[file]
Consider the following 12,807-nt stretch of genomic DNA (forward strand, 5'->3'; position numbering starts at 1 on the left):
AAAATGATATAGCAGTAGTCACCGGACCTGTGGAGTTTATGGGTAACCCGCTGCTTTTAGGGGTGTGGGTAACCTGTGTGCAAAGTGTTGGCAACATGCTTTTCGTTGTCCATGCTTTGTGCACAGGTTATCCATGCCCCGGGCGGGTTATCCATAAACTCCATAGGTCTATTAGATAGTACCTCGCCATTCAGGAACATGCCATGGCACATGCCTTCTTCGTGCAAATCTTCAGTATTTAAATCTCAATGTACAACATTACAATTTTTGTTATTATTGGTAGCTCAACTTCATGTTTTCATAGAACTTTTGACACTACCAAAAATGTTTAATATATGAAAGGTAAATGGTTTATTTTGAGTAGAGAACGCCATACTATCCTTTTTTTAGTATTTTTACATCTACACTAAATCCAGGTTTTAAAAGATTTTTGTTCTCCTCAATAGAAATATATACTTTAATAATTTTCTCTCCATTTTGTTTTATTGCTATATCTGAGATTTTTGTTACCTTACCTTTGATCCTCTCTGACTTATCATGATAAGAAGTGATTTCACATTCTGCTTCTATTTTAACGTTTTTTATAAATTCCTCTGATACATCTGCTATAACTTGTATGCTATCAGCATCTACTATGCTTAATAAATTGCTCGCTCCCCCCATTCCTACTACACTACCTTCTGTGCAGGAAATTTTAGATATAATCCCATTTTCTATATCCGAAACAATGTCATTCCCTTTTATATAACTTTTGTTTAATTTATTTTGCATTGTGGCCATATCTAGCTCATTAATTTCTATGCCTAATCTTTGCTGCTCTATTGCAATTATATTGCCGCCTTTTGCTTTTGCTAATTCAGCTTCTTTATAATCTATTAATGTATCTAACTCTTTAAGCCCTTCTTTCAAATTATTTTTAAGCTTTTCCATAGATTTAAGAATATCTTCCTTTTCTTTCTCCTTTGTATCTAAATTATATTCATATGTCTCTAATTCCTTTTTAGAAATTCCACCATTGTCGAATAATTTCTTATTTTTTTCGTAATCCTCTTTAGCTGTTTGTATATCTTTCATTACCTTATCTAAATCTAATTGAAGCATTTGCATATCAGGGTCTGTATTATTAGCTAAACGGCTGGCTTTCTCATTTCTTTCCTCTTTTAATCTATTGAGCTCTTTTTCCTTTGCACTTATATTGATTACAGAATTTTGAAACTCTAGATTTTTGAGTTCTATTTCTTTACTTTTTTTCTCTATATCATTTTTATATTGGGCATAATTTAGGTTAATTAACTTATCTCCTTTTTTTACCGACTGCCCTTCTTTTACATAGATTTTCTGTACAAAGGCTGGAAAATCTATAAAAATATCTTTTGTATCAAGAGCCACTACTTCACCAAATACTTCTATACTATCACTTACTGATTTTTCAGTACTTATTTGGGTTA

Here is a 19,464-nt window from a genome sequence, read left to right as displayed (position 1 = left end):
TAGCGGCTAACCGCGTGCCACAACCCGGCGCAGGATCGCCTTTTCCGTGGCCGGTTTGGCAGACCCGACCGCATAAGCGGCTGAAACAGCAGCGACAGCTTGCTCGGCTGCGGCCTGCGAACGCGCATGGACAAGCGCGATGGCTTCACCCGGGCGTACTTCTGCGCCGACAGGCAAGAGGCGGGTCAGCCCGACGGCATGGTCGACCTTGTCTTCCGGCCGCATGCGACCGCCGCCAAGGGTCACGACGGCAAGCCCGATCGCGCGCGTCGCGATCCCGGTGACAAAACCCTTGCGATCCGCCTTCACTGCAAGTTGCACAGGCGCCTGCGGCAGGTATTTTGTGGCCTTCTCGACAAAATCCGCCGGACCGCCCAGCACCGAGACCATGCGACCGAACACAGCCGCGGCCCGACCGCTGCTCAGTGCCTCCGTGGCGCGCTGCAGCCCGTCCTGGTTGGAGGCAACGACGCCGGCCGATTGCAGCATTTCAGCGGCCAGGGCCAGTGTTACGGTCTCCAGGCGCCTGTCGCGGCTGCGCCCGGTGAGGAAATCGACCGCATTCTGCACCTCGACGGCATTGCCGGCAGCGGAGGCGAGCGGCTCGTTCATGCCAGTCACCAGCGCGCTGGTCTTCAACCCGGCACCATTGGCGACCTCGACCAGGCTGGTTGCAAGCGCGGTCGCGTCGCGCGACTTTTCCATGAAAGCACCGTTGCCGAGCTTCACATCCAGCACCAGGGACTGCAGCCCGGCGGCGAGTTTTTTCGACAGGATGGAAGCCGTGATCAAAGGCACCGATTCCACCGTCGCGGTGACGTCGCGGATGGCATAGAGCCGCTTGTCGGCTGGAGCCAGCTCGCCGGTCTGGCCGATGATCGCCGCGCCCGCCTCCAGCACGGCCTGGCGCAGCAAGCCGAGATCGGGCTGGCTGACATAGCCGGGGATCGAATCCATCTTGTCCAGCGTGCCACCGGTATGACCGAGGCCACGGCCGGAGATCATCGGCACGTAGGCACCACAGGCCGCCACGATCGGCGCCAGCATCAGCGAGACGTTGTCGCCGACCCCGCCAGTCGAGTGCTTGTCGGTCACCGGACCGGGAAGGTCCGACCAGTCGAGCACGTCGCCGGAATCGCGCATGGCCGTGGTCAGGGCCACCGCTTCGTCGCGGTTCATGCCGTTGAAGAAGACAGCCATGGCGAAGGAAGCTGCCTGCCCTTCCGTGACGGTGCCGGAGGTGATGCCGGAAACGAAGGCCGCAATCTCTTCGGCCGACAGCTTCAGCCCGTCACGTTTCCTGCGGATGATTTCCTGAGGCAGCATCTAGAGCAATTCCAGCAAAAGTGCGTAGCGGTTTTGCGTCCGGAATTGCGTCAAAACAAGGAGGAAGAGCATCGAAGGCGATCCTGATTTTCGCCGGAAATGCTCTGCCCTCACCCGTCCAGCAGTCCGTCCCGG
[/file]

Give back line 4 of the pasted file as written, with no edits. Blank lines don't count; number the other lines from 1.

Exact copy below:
TAGCGGCTAACCGCGTGCCACAACCCGGCGCAGGATCGCCTTTTCCGTGGCCGGTTTGGCAGACCCGACCGCATAAGCGGCTGAAACAGCAGCGACAGCTTGCTCGGCTGCGGCCTGCGAACGCGCATGGACAAGCGCGATGGCTTCACCCGGGCGTACTTCTGCGCCGACAGGCAAGAGGCGGGTCAGCCCGACGGCATGGTCGACCTTGTCTTCCGGCCGCATGCGACCGCCGCCAAGGGTCACGACGGCAAGCCCGATCGCGCGCGTCGCGATCCCGGTGACAAAACCCTTGCGATCCGCCTTCACTGCAAGTTGCACAGGCGCCTGCGGCAGGTATTTTGTGGCCTTCTCGACAAAATCCGCCGGACCGCCCAGCACCGAGACCATGCGACCGAACACAGCCGCGGCCCGACCGCTGCTCAGTGCCTCCGTGGCGCGCTGCAGCCCGTCCTGGTTGGAGGCAACGACGCCGGCCGATTGCAGCATTTCAGCGGCCAGGGCCAGTGTTACGGTCTCCAGGCGCCTGTCGCGGCTGCGCCCGGTGAGGAAATCGACCGCATTCTGCACCTCGACGGCATTGCCGGCAGCGGAGGCGAGCGGCTCGTTCATGCCAGTCACCAGCGCGCTGGTCTTCAACCCGGCACCATTGGCGACCTCGACCAGGCTGGTTGCAAGCGCGGTCGCGTCGCGCGACTTTTCCATGAAAGCACCGTTGCCGAGCTTCACATCCAGCACCAGGGACTGCAGCCCGGCGGCGAGTTTTTTCGACAGGATGGAAGCCGTGATCAAAGGCACCGATTCCACCGTCGCGGTGACGTCGCGGATGGCATAGAGCCGCTTGTCGGCTGGAGCCAGCTCGCCGGTCTGGCCGATGATCGCCGCGCCCGCCTCCAGCACGGCCTGGCGCAGCAAGCCGAGATCGGGCTGGCTGACATAGCCGGGGATCGAATCCATCTTGTCCAGCGTGCCACCGGTATGACCGAGGCCACGGCCGGAGATCATCGGCACGTAGGCACCACAGGCCGCCACGATCGGCGCCAGCATCAGCGAGACGTTGTCGCCGACCCCGCCAGTCGAGTGCTTGTCGGTCACCGGACCGGGAAGGTCCGACCAGTCGAGCACGTCGCCGGAATCGCGCATGGCCGTGGTCAGGGCCACCGCTTCGTCGCGGTTCATGCCGTTGAAGAAGACAGCCATGGCGAAGGAAGCTGCCTGCCCTTCCGTGACGGTGCCGGAGGTGATGCCGGAAACGAAGGCCGCAATCTCTTCGGCCGACAGCTTCAGCCCGTCACGTTTCCTGCGGATGATTTCCTGAGGCAGCATCTAGAGCAATTCCAGCAAAAGTGCGTAGCGGTTTTGCGTCCGGAATTGCGTCAAAACAAGGAGGAAGAGCATCGAAGGCGATCCTGATTTTCGCCGGAAATGCTCTGCCCTCACCCGTCCAGCAGTCCGTCCCGG